Early experiences help them become independent and understand the reason for every transition. With the help of simple tasks, you can teach them about different aspects of life, like hygiene, respect, patience, etc. Brain development through early childhood education helps them tap into their creativity and imagination.

The importance of brain development in the early years

The first five years in a child’s life are of utmost importance. Their brain development is the fastest in these five years. It is essential, then, that the first five years of a child’s life provide them with the optimum environment to be nurtured and to grow, as “brain development is vulnerable to toxic stress.” (Australian Early Development Census, 2013)

Play-based learning can be used to stimulate child brain development to counteract toxic stress in the environment. This learning style is important for the development of confident and capable learners. When brain development in early childhood education employs play-based learning, children can construct their own understanding and learn collaboratively with their peers. In addition, children are given the opportunity to make connections between new learning and prior experiences, further developing concepts and relationships.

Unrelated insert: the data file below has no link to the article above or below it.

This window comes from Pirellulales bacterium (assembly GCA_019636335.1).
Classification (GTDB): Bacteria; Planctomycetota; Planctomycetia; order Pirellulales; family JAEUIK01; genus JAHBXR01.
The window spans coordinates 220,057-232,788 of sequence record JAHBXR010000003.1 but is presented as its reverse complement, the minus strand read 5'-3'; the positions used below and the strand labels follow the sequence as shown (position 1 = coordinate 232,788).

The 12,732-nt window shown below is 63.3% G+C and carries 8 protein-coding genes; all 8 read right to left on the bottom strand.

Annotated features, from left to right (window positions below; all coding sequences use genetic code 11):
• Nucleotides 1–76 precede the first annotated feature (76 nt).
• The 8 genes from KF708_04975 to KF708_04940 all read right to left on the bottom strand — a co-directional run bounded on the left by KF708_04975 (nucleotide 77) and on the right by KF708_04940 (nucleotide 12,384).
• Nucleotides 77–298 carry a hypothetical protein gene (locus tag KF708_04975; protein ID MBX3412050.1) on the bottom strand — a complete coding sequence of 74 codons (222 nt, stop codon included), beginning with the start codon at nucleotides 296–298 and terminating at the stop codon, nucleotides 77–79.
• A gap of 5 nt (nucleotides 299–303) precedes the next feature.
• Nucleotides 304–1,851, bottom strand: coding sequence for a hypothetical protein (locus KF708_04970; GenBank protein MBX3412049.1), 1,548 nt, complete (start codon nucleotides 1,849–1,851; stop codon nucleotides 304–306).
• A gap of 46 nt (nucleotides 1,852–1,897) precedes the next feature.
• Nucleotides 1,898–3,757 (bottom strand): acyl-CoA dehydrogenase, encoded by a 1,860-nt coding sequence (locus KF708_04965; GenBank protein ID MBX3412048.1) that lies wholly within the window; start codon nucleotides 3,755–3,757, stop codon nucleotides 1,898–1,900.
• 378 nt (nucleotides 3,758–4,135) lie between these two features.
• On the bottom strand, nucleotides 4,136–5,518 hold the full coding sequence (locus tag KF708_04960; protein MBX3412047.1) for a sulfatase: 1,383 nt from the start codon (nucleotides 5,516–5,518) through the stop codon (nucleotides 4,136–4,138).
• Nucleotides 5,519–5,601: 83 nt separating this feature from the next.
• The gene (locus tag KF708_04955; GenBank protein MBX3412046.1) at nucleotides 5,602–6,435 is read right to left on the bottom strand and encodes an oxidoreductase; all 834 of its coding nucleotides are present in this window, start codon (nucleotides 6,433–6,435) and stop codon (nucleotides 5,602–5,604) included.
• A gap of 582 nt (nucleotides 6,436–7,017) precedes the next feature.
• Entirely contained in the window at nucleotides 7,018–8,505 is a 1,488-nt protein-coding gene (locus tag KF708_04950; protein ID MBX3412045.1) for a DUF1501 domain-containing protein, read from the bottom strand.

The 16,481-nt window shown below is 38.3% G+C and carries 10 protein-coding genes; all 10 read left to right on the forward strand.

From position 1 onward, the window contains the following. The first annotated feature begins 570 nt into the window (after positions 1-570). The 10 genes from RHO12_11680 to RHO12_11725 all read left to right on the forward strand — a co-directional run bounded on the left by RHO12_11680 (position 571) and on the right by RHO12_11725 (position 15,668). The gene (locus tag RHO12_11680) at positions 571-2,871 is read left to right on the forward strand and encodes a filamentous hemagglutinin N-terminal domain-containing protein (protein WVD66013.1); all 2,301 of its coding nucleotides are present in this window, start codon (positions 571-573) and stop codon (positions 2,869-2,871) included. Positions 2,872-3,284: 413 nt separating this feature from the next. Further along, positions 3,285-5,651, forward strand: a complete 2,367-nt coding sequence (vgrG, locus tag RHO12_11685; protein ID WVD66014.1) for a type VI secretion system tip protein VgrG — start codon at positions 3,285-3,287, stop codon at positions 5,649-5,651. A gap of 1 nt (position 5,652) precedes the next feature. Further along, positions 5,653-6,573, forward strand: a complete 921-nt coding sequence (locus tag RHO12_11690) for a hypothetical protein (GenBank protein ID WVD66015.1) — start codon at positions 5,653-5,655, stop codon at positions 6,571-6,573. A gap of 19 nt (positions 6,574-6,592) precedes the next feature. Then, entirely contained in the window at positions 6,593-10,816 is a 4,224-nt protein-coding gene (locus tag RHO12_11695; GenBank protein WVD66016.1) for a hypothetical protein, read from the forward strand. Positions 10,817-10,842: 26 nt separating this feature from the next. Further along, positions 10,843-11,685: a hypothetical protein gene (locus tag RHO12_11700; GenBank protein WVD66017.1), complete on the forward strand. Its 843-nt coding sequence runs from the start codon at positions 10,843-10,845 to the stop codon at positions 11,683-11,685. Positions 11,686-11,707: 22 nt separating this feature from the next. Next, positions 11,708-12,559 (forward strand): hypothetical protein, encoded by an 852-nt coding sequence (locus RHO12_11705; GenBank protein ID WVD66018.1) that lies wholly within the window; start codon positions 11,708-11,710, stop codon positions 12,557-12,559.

Early childhood education and brain development in children are of utmost importance. They will prepare a child’s brain to build on what they have already learned and experienced when they start school at the age of five.

How to stimulate child’s brain development

As a parent, one important thing you can do to aid your child’s brain development is to provide a safe, nurturing environment. You’ll want to expose your child to a wide variety of experiences, from books and music to toys and games.

Children’s brains form 700 neural connections every second. These connections make way for children to develop and adapt constantly. But the question is, how do we take advantage of this growth in the best way?